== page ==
Received 16 May 2014
Accepted 4 Nov 2014
Published 8 Jan 2015
A genome-wide association study of marginal zone
lymphoma shows association to the HLA regionJoseph Vijai1,*, Zhaoming Wang2,*, Sonja I. Berndt3,*, Christine F. Skibola4,5,*, Susan L. Slager6, Silvia de Sanjose7,8, Mads Melbye9,10, Bengt Glimelius11,12, Paige M. Bracci13, Lucia Conde4,5, Brenda M. Birmann14, Sophia S. Wang15, Angela R. Brooks-Wilson16,17, Qing Lan3, Paul I.W. de Bakker18,19, Roel C.H. Vermeulen19,20, Carol Portlock1, Stephen M. Ansell21, Brian K. Link22, Jacques Riby4,5, Kari E. North23,24, Jian Gu25, Henrik Hjalgrim9, Wendy Cozen26,27, Nikolaus Becker28, Lauren R. Teras29, John J. Spinelli30,31, Jenny Turner32,33, Yawei Zhang34, Mark P. Purdue3, Graham G. Giles35,36, Rachel S. Kelly37, Anne Zeleniuch-Jacquotte38,39, Maria Grazia Ennas40, Alain Monnereau41,42,43, Kimberly A. Bertrand14,44, Demetrius Albanes3, Tracy Lightfoot45, Meredith Yeager2, Charles C. Chung3, Laurie Burdett2, Amy Hutchinson2, Charles Lawrence46, Rebecca Montalvan46, Liming Liang44,47, Jinyan Huang44, Baoshan Ma44,48, Danylo J. Villano1, Ann Maria1, Marina Corines1, Tinu Thomas1, Anne J. Novak21, Ahmet Dogan49, Mark Liebow21, Carrie A. Thompson21, Thomas E. Witzig21, Thomas M. Habermann21, George J. Weiner22, Martyn T. Smith5, Elizabeth A. Holly13, Rebecca D. Jackson50, Lesley F. Tinker51, Yuanqing Ye25, Hans-Olov Adami44,52, Karin E. Smedby53, Anneclaire J. De Roos51,54, Patricia Hartge3, Lindsay M. Morton3, Richard K. Severson55, Yolanda Benavente7,8, Paolo Boffetta56, Paul Brennan57, Lenka Foretova58, Marc Maynadie59, James McKay60, Anthony Staines61, W. Ryan Diver29, Claire M. Vajdic62, Bruce K. Armstrong63, Anne Kricker63, Tongzhang Zheng34, Theodore R. Holford64, Gianluca Severi35,36,65, Paolo Vineis37,65, Giovanni M. Ferri66, Rosalia Ricco67, Lucia Miligi68, Jacqueline Clavel41,42, Edward Giovannucci14,44,69, Peter Kraft44,47, Jarmo Virtamo70, Alex Smith45, Eleanor Kane45, Eve Roman45, Brian C.H. Chiu71, Joseph F. Fraumeni3, Xifeng Wu25,w, James R. Cerhan6,w, Kenneth Ofﬁt1,w, Stephen J. Chanock3,w, Nathaniel Rothman3,w & Alexandra Nieters72,w
Marginal zone lymphoma (MZL) is the third most common subtype of B-cell non-Hodgkin lymphoma. Here we perform a two-stage GWAS of 1,281 MZL cases and 7,127 controls of European ancestry and identify two independent loci near BTNL2 (rs9461741, P¼ 3.95 10 15) and HLA-B (rs2922994, P¼ 2.43 10 9) in the HLA region
sig-niﬁcantly associated with MZL risk. This is the ﬁrst evidence that genetic variation in the major histocompatibility complex inﬂuences MZL susceptibility.
1Department of Medicine, Memorial Sloan-Kettering Cancer Center, New York, New York 10065, USA.2Cancer Genomics Research Laboratory, Division of Cancer Epidemiology and Genetics, National Cancer Institute,
Gaithersburg, Maryland 20877, USA.3Division of Cancer Epidemiology and Genetics, National Cancer Institute, Bethesda, Maryland 20892, USA.4Department of Epidemiology, School of Public Health and
Comprehensive Cancer Center, Birmingham, Alabama 35233, USA.5Division of Environmental Health Sciences, University of California Berkeley School of Public Health, Berkeley, California 94720, USA.6Department of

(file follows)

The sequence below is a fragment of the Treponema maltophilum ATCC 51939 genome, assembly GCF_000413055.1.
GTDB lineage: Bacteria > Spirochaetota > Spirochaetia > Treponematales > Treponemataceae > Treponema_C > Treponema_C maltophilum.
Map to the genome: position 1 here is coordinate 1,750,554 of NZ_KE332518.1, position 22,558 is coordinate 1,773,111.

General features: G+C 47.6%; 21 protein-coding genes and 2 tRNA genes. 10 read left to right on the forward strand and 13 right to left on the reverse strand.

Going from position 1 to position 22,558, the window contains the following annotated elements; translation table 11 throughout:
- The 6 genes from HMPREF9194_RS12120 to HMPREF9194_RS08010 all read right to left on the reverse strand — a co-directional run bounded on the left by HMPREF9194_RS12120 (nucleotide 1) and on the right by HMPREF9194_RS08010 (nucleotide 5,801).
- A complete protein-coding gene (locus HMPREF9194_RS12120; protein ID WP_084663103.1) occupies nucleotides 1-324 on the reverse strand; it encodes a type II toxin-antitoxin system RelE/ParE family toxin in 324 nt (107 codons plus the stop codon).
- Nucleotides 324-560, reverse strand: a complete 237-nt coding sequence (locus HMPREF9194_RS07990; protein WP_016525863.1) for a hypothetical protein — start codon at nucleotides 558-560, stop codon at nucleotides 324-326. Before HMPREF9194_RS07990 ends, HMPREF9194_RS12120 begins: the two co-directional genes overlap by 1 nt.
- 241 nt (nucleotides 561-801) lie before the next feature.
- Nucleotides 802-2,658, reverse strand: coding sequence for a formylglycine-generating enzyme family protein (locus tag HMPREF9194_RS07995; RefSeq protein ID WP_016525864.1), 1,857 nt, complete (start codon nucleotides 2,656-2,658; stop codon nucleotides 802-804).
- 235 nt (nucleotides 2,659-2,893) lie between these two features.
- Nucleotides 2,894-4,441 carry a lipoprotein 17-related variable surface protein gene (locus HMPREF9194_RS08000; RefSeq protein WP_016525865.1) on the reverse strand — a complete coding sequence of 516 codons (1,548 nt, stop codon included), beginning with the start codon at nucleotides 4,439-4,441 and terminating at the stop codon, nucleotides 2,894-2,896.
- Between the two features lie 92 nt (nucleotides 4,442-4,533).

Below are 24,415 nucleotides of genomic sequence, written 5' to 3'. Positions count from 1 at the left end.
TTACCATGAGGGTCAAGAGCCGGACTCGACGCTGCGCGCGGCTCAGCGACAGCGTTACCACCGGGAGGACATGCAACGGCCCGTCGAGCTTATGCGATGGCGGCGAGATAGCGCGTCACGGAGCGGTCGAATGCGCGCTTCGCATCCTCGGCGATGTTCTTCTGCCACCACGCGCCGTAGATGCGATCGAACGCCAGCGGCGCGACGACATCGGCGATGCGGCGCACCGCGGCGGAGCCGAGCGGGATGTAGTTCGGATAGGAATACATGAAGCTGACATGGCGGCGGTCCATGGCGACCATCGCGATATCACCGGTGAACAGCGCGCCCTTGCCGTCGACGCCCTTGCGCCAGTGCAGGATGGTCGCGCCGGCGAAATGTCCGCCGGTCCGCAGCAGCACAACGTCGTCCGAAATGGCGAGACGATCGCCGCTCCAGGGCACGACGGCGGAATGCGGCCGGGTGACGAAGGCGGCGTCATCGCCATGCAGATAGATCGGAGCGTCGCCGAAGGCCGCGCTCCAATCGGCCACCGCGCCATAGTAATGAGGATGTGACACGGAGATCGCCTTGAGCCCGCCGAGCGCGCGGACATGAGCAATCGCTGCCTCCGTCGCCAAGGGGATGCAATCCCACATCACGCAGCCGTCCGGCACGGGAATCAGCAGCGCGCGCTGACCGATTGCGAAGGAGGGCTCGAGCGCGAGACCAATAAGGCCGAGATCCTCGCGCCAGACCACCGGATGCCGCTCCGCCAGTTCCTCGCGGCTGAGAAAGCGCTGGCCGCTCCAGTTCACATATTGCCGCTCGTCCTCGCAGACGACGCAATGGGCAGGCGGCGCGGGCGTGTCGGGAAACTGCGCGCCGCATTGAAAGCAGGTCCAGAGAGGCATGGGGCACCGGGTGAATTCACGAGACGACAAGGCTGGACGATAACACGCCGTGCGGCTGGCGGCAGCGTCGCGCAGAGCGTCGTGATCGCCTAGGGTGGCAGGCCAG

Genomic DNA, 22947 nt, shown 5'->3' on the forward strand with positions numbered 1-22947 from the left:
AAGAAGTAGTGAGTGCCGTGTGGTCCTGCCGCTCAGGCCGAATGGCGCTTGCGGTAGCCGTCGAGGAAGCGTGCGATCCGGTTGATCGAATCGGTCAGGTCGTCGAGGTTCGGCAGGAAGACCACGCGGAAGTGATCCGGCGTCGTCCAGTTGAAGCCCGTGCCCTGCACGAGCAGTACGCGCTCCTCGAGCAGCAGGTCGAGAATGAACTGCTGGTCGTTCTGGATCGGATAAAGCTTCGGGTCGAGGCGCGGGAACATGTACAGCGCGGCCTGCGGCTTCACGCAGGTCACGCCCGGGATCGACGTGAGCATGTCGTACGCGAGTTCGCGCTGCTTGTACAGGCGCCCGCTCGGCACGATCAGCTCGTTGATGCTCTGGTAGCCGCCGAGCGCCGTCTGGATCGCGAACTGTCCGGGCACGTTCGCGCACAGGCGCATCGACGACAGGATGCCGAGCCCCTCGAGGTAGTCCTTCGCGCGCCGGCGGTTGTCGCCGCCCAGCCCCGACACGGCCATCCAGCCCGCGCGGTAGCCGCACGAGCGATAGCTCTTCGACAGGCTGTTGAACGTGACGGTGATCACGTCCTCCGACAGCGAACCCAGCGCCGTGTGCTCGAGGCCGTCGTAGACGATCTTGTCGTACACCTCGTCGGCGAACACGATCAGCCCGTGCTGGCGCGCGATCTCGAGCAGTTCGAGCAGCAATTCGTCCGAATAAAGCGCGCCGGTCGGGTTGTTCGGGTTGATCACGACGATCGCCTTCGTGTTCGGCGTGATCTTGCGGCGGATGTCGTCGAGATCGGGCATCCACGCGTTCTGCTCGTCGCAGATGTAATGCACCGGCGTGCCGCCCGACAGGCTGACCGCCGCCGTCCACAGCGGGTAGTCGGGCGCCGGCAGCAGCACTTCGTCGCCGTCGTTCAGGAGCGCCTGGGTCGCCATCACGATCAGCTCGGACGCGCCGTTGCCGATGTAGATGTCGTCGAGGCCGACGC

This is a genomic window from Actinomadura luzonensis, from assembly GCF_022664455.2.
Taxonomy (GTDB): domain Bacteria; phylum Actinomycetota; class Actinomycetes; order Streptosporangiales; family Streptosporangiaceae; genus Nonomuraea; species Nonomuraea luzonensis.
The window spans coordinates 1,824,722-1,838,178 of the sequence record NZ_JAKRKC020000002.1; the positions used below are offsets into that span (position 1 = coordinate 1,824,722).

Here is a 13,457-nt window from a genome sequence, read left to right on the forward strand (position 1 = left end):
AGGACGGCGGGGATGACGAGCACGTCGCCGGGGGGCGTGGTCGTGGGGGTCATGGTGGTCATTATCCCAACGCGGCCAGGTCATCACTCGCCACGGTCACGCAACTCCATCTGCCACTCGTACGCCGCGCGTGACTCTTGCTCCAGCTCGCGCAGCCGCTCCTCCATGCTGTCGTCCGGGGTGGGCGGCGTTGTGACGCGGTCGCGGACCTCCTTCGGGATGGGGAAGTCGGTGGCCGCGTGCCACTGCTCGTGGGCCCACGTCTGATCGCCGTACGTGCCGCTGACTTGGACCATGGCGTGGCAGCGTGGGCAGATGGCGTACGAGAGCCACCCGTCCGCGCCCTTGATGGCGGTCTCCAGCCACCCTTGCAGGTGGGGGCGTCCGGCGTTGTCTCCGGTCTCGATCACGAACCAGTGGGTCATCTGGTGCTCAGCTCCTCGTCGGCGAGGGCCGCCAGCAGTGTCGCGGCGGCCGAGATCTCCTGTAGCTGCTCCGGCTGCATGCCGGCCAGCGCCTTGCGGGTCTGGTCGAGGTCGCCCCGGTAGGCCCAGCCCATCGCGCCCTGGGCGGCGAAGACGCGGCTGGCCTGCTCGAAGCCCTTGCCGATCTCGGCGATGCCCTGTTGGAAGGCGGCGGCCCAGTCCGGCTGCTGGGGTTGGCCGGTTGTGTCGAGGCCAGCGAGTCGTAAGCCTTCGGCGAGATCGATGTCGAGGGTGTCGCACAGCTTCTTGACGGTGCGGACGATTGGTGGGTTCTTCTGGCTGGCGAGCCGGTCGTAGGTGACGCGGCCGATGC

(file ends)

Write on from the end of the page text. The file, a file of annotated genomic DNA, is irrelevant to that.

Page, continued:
Health Sciences Research, Mayo Clinic, Rochester, Minnesota 55905, USA.7Unit of Infections and Cancer (UNIC), Cancer Epidemiology Research Programme, Institut Catala d’Oncologia, IDIBELL, Barcelona 8907, Spain. 8Centro de Investigacio´n Biome´dica en Red de Epidemiologı´a y Salud Pu´blica (CIBERESP), Barcelona 8036, Spain.9Department of Epidemiology Research, Division of Health Surveillance and Research, Statens Serum
Institut, Copenhagen 2300, Denmark.10Department of Medicine, Stanford University School of Medicine, Stanford, California 94305, USA.11Department of Oncology and Pathology, Karolinska Institutet, Karolinska
University Hospital Solna, Stockholm 17176, Sweden.12Department of Radiology, Oncology and Radiation Science, Uppsala University, Uppsala 75105, Sweden.13Department of Epidemiology & Biostatistics, University of
California San Francisco, San Francisco, California 94118, USA.14Channing Division of Network Medicine, Department of Medicine, Brigham and Women’s Hospital and Harvard Medical School, Boston, Massachusetts
02115, USA.15Department of Cancer Etiology, City of Hope Beckman Research Institute, Duarte, California 91030, USA.16Genome Sciences Centre, BC Cancer Agency, Vancouver, British Columbia, Canada V5Z1L3. 17Department of Biomedical Physiology and Kinesiology, Simon Fraser University, Burnaby, British Columbia, Canada V5A1S6.18Department of Medical Genetics, Center for Molecular Medicine, University Medical Center
Utrecht, Utrecht 3584 CG, The Netherlands.19Department of Epidemiology, Julius Center for Health Sciences and Primary Care, University Medical Center Utrecht, Utrecht 3584 CX, The Netherlands.20Institute for Risk
Assessment Sciences, Utrecht University, Utrecht 3508 TD, The Netherlands.21Department of Medicine, Mayo Clinic, Rochester, Minnesota 55905, USA.22Department of Internal Medicine, Carver College of Medicine,
The University of Iowa, Iowa City, Iowa 52242, USA.23Department of Epidemiology, University of North Carolina at Chapel Hill, Chapel Hill, North Carolina 27599, USA.24Carolina Center for Genome Sciences, University
of North Carolina at Chapel Hill, Chapel Hill, North Carolina 27599, USA.25Department of Epidemiology, M.D. Anderson Cancer Center, Houston, Texas 77030, USA.26Department of Preventive Medicine, USC Keck